Saturday, April 07, 2007

An Explanation for Teenage Rebellion

Be good and you will be lonesome.
- Mark Twain, author and humorist (1835-1910)

It's a shame that this quote was taken out of context (I don't have access to its original material source). Mark Twain embedded life lessons or observations about human behaviour in just about every story he told.

To adults this seems like an observation about life. To an adolescent, it's advice.
In the latter part of grade school and the early years of high school, every child see that the most popular kids in their grade and above are those who are a little bit naughty, if not outright criminal.

It's part of the teenage rebellion thing. The kids who brag about being bad come across as being the best at rebelling. The best attracts attention, including "friends" and members of the opposite sex.

In the western world we have come to accept that teenage rebellion is part of the process of coming of age. It's almost expected. This is not the case in most of the world where the teen years are ones where a child transforms into an adult, not seamlessly but without large scale rebellion.

Why the difference? In the west we assume that if we teach our children the principles of our culture--that whatever has to do with money is good and the more of it that is either earned or spent is best--that our children will simply grow into our money-oriented culture and adapt as we did. In most of the world, money is not a god to be worshipped.

For much of the non-western world, simply surviving takes up most time for adults and adolescents. Teenagers must learn from their parents about how to find food and support to ward off enemies or they won't thrive as adults, have families and grow old enough to be supported by their children.

To accomplish this, people must teach to their children the details of their culture, including everything to do with work, support systems, friendships, alliances and how to deal with the problems of life that have been faced and overcome by their forebears. Life continues using the proven ways of the past because life itself is at risk if anything different is attempted.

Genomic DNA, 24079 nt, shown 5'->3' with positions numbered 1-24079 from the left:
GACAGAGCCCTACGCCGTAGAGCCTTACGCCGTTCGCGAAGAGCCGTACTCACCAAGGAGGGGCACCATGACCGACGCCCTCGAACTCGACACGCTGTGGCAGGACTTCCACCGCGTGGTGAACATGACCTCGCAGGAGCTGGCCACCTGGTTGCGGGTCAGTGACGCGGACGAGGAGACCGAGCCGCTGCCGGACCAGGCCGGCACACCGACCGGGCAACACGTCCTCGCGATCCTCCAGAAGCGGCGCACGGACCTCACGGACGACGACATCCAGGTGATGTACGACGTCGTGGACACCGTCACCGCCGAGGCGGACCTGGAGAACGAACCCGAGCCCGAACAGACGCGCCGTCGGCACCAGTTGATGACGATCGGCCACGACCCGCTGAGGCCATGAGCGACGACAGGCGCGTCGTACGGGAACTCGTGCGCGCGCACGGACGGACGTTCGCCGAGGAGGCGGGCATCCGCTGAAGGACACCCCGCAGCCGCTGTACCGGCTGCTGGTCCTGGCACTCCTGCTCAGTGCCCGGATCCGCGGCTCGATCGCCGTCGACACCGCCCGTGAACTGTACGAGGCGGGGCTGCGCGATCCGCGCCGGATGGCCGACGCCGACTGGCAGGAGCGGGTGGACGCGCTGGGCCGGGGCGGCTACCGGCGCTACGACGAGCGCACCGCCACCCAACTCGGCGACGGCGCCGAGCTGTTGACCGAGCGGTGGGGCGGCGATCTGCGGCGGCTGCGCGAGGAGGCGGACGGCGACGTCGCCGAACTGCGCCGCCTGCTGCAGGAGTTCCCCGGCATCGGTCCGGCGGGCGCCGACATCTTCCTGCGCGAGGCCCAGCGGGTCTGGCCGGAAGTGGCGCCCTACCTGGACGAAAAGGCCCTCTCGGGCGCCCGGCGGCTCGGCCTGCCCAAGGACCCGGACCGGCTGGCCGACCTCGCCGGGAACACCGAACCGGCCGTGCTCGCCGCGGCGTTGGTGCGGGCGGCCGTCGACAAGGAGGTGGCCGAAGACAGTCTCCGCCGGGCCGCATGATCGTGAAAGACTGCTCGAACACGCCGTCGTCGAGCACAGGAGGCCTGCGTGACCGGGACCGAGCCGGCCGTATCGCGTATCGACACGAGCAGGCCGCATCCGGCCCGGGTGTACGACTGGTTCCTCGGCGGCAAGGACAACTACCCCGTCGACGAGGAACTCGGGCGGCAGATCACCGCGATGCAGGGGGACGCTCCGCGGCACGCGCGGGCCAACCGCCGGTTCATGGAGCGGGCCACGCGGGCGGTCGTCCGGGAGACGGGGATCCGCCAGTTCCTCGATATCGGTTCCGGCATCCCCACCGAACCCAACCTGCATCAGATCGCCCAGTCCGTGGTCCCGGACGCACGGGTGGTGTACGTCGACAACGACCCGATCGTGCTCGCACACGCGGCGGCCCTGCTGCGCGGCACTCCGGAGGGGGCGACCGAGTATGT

In the west we have a different attitude toward the future, especially of our children. We grew up believing (because we were taught) that anything is possible, that every job possibility is available to someone who is prepared to work for it, that the economy will provide for those who work hard and that traditional life skills didn't need to be taught because the world is changing so fast that new skills would be needed anyway.

From the point of view of adolescents, they see parents who have trouble coping with their lives, so turn to divorce, drugs, alcohol, gambling, prostitution and theft (or cheating), among other things. Their role models do not conform to the ethics and morals they were taught (though loosely and ineffectively in many cases). They don't want to be like their parents, so they rebel.

The problem is that they don't know how to rebel constructively, so they rebel in ways that often turn out to be destructive. Consequently, western countries tend to have the highest rates of their citizens in prison (the US is the highest in the world, by a good margin) and the highest rates of mental illness and people taking mood-enhancing or mood-controlling medications to make their lives bearable.

One recent change in high schools (in some cities) is that the geeks are now among the more popular students. Shocking? Not at all. They are the students who are most likely to have the highest paying jobs, to become wealthy in the working world. The money ethic hasn't changed, but it has taken some of the lustre away from doctors and lawyers.

Teenagers rebel because they are confused. The closer they get to adulthood, the more they learn that the lifestyles of their parents are not sustainable, which is why the parents turn to personally or socially destructive behaviours. The young people want something different.

So long as we do not teach our young people what they need to know as adults, including coping skills, and meet their needs, they will want something different and will "rebel." Rebelling is their way of signalling their needs to us, but we take it as simply bad behaviour and feel they need to be punished.

These are generalizations, of course, and do not apply to every teenager or every family. They are social trends with enough study having been done on the subject to show that the conclusions are correct in a general sense.

Bill Allin
Turning It Around: Causes and Cures for Today's Epidemic Social Problems, striving to make our social weaknesses clear so that we have a chance to correct them.
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